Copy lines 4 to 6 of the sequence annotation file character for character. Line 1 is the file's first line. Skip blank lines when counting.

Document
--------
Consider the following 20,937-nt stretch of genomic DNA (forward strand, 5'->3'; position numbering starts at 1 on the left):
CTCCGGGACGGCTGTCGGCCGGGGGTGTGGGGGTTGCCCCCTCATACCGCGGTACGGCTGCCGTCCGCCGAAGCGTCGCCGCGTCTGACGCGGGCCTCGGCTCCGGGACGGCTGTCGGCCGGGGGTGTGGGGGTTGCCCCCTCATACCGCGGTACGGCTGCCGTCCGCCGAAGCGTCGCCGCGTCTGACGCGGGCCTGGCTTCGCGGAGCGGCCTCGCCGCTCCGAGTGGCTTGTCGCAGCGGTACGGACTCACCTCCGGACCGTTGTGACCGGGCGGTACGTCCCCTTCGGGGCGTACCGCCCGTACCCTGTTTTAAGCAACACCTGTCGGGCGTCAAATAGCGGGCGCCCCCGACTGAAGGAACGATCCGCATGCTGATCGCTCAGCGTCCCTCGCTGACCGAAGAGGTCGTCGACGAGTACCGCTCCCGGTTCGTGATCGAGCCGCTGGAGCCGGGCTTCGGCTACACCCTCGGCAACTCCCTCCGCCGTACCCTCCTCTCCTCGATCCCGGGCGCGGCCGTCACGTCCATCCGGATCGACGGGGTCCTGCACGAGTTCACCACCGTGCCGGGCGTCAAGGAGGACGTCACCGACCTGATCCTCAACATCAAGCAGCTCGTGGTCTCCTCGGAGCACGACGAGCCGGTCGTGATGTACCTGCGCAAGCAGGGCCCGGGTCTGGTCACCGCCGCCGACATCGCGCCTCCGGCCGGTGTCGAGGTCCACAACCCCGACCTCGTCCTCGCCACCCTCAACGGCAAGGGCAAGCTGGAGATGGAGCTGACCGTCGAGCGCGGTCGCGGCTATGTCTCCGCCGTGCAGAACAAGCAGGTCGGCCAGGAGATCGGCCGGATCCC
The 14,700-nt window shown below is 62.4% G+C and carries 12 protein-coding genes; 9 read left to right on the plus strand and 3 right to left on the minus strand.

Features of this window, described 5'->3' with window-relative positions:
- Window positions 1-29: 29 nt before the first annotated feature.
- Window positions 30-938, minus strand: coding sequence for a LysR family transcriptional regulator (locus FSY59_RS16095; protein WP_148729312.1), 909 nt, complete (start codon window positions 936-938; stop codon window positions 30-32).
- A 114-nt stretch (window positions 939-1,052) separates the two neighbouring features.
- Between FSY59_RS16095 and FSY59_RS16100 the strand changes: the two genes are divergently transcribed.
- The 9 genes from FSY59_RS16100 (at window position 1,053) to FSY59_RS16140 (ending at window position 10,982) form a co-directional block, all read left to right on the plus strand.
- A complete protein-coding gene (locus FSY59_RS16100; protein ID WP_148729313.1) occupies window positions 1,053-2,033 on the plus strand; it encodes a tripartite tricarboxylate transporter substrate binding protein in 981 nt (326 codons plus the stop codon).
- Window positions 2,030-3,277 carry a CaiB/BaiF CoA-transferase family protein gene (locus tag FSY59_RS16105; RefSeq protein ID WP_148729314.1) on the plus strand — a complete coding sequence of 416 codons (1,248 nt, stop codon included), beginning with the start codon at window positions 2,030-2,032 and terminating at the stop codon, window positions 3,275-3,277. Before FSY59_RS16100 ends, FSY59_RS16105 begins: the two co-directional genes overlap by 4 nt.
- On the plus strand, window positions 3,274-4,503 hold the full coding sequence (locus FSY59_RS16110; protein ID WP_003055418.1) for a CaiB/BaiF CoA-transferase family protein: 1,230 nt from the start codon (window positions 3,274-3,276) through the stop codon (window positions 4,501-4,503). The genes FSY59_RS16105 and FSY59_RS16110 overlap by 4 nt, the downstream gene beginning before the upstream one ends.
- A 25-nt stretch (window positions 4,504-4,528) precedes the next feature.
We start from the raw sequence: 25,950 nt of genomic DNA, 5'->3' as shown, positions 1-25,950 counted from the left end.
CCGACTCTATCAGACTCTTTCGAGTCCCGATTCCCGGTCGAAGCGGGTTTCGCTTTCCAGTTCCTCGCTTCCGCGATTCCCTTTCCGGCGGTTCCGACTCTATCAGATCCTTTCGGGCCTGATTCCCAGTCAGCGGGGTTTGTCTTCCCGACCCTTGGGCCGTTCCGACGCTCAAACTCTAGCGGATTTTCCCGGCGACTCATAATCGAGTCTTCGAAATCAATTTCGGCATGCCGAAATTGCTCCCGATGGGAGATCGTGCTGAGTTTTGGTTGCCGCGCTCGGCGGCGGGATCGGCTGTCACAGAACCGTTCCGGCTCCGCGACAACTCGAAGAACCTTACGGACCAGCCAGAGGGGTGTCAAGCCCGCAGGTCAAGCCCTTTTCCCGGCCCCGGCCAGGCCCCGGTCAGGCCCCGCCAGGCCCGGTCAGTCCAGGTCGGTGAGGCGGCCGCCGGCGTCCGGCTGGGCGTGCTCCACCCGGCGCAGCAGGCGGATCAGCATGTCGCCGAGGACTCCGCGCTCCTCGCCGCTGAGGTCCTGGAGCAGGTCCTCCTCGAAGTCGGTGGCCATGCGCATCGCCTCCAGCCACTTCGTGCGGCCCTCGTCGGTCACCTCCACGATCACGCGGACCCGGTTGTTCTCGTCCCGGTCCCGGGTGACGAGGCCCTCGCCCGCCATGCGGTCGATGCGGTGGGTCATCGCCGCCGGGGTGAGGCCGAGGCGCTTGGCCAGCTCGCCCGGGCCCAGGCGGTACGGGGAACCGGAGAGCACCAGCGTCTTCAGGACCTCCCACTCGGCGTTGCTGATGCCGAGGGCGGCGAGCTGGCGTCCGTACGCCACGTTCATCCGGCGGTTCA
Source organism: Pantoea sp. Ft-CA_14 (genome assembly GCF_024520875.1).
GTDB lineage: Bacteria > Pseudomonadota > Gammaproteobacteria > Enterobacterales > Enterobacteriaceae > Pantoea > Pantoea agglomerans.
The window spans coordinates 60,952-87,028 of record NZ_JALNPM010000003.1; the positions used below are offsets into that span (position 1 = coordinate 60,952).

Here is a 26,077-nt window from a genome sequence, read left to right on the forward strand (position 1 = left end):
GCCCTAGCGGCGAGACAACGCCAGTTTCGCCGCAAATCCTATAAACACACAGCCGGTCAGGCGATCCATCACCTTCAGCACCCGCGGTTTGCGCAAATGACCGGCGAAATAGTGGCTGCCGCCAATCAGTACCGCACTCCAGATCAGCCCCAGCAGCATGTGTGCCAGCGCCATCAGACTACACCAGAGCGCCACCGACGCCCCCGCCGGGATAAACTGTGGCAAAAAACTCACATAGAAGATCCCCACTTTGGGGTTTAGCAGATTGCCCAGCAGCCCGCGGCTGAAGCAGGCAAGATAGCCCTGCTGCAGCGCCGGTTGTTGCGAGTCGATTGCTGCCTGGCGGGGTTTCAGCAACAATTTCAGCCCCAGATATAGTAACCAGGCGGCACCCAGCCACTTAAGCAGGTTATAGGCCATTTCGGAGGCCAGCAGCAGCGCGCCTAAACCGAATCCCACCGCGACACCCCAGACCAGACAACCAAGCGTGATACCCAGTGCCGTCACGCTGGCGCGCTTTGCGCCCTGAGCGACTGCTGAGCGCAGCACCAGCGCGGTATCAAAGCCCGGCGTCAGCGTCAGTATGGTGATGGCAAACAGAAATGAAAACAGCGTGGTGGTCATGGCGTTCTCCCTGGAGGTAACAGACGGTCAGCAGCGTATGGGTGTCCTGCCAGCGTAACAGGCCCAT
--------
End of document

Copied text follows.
Features of this window, described 5'->3' with window-relative positions:
- Window positions 1-29: 29 nt before the first annotated feature.
- Window positions 30-938, minus strand: coding sequence for a LysR family transcriptional regulator (locus FSY59_RS16095; protein WP_148729312.1), 909 nt, complete (start codon window positions 936-938; stop codon window positions 30-32).